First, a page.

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  Rolling into spatial disorientation: simulator demonstration of the post-roll (Gillingham) illusion

Nooij, S., & Groen, E. (2011). Rolling into spatial disorientation: simulator demonstration of the post-roll (Gillingham) illusion. Aviation, Space, and Environmental Medicine, 82(5), 505-512. doi:10.3357/ASEM.2946.2011.

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Item Permalink: http://hdl.handle.net/11858/00-001M-0000-0013-BBB6-1 Version Permalink: http://hdl.handle.net/21.11116/0000-0001-B808-7
Genre: Journal Article

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Nooij, SAE1, Author              
Groen, EL, Author
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1Center for Man in Aviation (RNLAF), Soesterberg, The Netherlands; , ou_persistent22              

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 Abstract: Introduction: Spatial disorientation (SD) is still a contributing factor in many aviation accidents, stressing the need for adequate SD training scenarios. In this article we focused on the post-roll effect (the sensation of rolling back after a roll maneuver, such as an entry of a coordinated turn) and investigated the effect of roll stimuli on the pilot's ability to stabilize their roll attitude. This resulted in a ground-based demonstration scenario for pilots. Methods: The experiments took place in the advanced 6-DOF Desdemona motion simulator, with the subject in a supine position. Roll motions were either fully automated with the subjects blindfolded (BLIND), automated with the subject viewing the cockpit interior (COCKPIT), or self-controlled (LEAD). After the roll stimulus subjects had to cancel all perceived simulator motion without any visual feedback. Both the roll velocity and duration were varied. Results: In 68 of all trials subjects corrected for the perceived motion of rolling back by initiating a roll motion in the same direction as the preceeding roll. The effect was dependent on both rate and duration, in a manner consistent with semicircular canal dynamics. The effect was smallest in the BLIND scenario, but differences between simulation scenarios were non-significant. Discussion: The results show that the effects of the post-roll illusion on aircraft control can be demonstrated adequately in a flight simulator using an attitude control task. The effect is present even after short roll movements, occurring frequently in flight. Therefore this demonstration is relevant for spatial disorientation training programs for pilots.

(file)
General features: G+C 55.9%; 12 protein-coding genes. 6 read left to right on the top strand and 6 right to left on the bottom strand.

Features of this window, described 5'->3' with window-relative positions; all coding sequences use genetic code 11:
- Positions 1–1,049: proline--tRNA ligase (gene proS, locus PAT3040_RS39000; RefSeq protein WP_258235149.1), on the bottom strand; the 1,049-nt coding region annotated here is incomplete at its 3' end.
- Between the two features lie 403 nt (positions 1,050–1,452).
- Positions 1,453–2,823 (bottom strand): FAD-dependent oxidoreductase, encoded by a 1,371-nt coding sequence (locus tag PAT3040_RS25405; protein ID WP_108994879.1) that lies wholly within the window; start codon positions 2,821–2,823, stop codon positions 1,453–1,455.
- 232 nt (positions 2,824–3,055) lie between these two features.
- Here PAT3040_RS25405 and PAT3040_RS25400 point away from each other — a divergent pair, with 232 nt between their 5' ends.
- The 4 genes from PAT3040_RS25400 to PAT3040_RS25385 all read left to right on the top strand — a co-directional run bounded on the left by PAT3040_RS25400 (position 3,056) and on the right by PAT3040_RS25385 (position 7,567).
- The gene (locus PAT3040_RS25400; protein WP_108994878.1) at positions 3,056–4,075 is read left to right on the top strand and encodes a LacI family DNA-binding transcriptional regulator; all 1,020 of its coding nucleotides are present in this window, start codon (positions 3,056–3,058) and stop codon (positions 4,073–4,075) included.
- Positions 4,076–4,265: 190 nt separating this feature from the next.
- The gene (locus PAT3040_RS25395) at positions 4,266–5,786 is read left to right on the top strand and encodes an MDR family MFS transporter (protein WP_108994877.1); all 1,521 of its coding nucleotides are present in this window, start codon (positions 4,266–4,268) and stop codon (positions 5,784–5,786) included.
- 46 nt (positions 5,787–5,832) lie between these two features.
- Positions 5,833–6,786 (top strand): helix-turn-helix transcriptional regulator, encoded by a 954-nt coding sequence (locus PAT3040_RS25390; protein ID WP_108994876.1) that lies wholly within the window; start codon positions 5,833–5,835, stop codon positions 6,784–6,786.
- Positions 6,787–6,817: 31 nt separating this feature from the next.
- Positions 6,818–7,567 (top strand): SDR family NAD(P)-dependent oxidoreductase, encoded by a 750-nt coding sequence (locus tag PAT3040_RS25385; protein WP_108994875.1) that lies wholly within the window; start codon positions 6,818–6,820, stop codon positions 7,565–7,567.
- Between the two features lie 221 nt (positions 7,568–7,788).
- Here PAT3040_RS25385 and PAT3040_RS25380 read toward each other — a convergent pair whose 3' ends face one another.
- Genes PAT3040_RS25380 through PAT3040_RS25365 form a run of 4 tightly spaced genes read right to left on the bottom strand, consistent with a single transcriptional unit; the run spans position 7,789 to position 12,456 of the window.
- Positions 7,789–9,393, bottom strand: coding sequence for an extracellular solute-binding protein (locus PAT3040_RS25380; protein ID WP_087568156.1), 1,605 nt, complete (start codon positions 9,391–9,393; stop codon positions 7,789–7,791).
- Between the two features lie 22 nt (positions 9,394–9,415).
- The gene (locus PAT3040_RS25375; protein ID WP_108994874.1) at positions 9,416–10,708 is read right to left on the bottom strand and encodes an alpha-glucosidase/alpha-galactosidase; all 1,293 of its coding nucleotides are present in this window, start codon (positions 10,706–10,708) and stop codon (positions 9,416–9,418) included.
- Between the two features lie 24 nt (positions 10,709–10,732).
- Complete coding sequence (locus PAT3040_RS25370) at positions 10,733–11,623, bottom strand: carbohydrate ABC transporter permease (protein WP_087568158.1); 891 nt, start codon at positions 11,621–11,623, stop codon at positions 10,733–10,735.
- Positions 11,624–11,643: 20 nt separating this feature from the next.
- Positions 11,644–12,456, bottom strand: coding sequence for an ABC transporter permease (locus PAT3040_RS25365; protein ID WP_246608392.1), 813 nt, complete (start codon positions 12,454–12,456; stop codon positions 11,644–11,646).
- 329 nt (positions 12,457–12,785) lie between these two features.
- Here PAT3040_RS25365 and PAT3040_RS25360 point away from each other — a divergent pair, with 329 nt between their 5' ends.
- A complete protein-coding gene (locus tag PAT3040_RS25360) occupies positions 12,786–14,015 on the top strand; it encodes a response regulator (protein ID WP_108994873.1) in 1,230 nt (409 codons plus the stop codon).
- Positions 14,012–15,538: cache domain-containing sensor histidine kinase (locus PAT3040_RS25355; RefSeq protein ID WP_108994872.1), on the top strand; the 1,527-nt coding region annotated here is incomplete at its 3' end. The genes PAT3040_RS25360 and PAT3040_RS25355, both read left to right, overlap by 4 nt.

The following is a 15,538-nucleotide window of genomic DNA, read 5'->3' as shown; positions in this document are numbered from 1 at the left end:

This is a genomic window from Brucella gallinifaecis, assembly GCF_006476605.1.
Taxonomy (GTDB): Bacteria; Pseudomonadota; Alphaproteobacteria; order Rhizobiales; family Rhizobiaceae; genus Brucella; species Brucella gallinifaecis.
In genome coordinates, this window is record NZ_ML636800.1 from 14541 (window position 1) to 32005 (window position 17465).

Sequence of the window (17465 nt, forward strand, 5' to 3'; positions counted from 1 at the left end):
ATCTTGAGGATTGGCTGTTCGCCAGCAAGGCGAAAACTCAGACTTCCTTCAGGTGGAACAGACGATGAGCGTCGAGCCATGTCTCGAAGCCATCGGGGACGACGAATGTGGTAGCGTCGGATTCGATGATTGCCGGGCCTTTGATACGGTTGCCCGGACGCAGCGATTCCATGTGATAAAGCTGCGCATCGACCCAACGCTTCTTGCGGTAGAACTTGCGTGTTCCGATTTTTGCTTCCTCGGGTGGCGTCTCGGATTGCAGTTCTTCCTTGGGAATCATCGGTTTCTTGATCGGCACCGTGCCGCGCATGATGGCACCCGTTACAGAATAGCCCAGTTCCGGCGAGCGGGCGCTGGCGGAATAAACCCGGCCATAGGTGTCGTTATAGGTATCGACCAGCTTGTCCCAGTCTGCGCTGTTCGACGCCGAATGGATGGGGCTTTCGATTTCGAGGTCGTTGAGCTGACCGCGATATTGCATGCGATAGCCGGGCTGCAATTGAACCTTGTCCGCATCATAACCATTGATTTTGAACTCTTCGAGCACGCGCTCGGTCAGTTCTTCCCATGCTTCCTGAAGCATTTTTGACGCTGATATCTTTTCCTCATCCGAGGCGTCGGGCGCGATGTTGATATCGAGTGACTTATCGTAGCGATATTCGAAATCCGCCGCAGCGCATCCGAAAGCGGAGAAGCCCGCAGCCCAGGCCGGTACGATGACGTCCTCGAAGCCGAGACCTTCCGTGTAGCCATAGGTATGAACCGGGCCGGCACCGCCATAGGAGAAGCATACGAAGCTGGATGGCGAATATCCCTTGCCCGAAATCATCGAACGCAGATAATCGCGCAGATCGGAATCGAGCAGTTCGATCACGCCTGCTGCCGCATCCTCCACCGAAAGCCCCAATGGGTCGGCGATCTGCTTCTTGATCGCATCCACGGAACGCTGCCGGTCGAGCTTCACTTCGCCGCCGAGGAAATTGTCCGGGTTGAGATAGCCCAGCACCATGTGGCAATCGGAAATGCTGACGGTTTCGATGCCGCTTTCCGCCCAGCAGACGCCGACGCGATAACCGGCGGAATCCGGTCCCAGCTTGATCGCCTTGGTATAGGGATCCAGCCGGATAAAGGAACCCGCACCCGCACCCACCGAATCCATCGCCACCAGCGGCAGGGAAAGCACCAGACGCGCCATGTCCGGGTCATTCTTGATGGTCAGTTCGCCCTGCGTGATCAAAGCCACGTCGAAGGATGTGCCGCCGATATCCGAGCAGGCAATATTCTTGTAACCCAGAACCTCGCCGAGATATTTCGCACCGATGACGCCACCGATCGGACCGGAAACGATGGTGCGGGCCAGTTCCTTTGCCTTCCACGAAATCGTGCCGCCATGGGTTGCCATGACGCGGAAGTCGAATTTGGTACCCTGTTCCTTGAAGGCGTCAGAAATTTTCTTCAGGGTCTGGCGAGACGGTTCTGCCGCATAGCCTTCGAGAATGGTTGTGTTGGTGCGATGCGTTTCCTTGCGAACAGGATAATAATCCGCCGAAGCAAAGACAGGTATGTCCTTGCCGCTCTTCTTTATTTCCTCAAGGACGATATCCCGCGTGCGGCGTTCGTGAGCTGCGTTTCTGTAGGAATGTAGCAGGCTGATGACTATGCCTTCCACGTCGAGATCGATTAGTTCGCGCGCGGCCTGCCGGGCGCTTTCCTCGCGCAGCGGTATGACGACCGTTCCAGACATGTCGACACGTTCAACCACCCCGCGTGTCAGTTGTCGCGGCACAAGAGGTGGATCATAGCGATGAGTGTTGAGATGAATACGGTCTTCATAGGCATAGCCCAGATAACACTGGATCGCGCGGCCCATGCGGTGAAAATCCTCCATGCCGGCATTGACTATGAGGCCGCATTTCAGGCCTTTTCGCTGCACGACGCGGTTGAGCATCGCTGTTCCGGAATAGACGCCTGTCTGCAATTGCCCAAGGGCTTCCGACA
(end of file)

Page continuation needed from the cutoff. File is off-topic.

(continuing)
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 Dates: 2011-05
 Publication Status: Published in print
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 Identifiers: DOI: 10.3357/ASEM.2946.2011
BibTex Citekey: Nooij2011
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Title: Aviation, Space, and Environmental Medicine
Source Genre: Journal
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Pages: - Volume / Issue: 82 (5) Sequence Number: - Start / End Page: 505 - 512 Identifier: -